Obama’s problems over Guantánamo

The U.S. President-elect Barack Obama has called the detention and torture centre at Guantánamo Bay on the island of Cuba a “sad chapter in American history,” and has repeatedly said he will close it down. Some 255 people are still being held there, seven years after it was opened, in physical conditions and under regulations that violate almost every civilised norm of jurisprudence and any number of conventions on human rights. It is true that the Supreme Court has criticised the Bush administration for its treatment of the detainees, and when detainees were tried by military tribunals even prosecutors have resigned over the biased trial procedures. Nevertheless, trying the detainees in U.S. courts — at least those 60 to 80 against whom there is evidence for possible trials — will be problematic. One issue is the admissibility of evidence obtained anonymously, or without legal process, or under duress, whether by U.S. operatives or not. Another is that of whether the combined civilian criminal and military courts proposed by Mr. Obama’s aides for the 17 against whom there is apparently strong evidence will be legally acceptable, as the civilian courts require higher standards of proof and evidence than the military courts. Trials would also be complicated by the security establishment’s refusal to disclose prosecution evidence; neither do suspects captured in war have protection, under the U.S. law, against self-incrimination. Preventive detention is potentially available, but raises the question of indefinite incarceration.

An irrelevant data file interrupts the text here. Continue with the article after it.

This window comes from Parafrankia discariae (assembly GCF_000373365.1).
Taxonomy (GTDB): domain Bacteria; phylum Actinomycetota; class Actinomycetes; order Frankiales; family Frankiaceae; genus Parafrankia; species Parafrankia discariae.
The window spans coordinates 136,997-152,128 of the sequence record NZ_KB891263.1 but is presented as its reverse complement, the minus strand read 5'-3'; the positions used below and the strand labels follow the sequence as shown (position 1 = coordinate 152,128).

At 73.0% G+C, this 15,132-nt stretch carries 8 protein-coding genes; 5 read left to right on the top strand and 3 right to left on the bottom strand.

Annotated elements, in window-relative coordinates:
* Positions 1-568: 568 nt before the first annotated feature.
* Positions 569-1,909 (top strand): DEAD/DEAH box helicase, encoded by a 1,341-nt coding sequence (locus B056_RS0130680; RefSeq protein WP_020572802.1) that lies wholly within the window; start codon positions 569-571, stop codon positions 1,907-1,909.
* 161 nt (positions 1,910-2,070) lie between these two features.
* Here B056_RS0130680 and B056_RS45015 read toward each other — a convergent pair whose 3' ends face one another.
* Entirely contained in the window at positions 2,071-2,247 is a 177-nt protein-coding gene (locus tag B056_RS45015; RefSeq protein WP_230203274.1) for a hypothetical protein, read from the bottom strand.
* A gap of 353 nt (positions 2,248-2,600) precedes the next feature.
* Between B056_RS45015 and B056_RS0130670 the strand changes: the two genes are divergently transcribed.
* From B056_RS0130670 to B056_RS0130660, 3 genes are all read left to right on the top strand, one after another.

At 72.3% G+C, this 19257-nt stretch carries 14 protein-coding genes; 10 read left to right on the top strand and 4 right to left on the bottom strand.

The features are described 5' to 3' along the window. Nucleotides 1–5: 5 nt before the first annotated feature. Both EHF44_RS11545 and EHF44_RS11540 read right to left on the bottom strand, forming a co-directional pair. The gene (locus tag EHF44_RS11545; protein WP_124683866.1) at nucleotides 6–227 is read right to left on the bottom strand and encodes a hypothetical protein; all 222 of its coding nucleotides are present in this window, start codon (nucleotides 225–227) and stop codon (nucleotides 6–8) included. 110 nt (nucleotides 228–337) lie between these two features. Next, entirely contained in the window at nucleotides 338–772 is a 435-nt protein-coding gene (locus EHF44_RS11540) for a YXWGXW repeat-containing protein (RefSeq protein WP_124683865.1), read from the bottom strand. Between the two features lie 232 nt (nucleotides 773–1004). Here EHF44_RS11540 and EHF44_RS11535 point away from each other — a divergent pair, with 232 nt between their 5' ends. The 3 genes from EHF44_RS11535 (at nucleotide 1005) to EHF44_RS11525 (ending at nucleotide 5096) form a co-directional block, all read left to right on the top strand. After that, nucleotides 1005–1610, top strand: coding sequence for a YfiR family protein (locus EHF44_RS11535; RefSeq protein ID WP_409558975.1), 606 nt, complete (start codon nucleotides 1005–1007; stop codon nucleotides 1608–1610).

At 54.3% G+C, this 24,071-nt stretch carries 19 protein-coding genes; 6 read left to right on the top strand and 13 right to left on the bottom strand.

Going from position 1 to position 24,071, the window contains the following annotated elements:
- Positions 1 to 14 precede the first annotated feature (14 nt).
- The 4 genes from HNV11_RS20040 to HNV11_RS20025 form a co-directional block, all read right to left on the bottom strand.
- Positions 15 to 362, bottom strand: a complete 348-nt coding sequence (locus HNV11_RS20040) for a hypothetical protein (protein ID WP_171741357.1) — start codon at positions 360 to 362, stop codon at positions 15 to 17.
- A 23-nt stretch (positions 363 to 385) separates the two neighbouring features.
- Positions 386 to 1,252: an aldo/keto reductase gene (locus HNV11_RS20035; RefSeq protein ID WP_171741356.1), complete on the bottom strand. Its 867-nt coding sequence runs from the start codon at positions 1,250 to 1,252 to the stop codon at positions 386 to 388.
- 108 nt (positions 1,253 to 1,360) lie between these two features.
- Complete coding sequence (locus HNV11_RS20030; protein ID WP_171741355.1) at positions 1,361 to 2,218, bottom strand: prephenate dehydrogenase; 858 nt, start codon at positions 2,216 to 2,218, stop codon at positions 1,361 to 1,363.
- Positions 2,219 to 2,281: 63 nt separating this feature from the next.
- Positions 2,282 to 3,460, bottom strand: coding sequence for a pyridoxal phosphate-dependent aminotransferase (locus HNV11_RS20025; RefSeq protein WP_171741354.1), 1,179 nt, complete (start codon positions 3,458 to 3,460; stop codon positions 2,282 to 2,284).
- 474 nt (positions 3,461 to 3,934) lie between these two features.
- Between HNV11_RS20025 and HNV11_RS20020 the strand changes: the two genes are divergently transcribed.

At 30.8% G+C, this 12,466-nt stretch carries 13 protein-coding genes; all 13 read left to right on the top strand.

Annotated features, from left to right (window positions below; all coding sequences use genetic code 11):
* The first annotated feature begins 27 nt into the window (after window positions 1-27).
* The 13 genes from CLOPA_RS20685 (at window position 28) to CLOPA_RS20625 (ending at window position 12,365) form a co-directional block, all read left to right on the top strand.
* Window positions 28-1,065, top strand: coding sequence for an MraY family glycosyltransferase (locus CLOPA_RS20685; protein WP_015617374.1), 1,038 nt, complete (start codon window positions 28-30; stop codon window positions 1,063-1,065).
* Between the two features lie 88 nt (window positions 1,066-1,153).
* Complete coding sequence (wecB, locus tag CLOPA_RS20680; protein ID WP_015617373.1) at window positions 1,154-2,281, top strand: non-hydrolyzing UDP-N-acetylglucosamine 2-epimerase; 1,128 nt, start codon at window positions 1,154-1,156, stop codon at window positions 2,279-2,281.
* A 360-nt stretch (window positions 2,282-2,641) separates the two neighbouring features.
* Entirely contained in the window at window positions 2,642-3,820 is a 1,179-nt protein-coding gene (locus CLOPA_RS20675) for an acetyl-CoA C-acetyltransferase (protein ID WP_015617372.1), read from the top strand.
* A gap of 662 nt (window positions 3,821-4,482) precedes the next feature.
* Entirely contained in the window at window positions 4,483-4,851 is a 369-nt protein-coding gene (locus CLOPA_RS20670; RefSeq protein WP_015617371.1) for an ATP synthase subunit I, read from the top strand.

As to the practicalities, moving the detainees to the U.S. mainland could be difficult because of adverse public opinion and also because any detention centre might be a target for terrorist action. The fact is, though, that no legally sustainable evidence exists against the overwhelming majority of the detainees and they would simply be free to go home. Yet that itself raises problems. Several of those released would be at serious risk of torture or death at the hands of their own governments, many of which are brutal dictatorships. Some states refuse to take their own citizens back. A particular issue has to do with the 22 Uighurs still held, who contend that if returned to China they would face death or torture for terrorist involvements which they strenuously deny. Several third countries in western Europe and Scandinavia refuse to accept the Uighurs. Even the Kafkaesque possibility that a large proportion of the detainees could both sue the U.S. government and reasonably claim asylum or citizenship cannot be ruled out. Whatever else, the Obama administration will face very difficult issues over Guantánamo.

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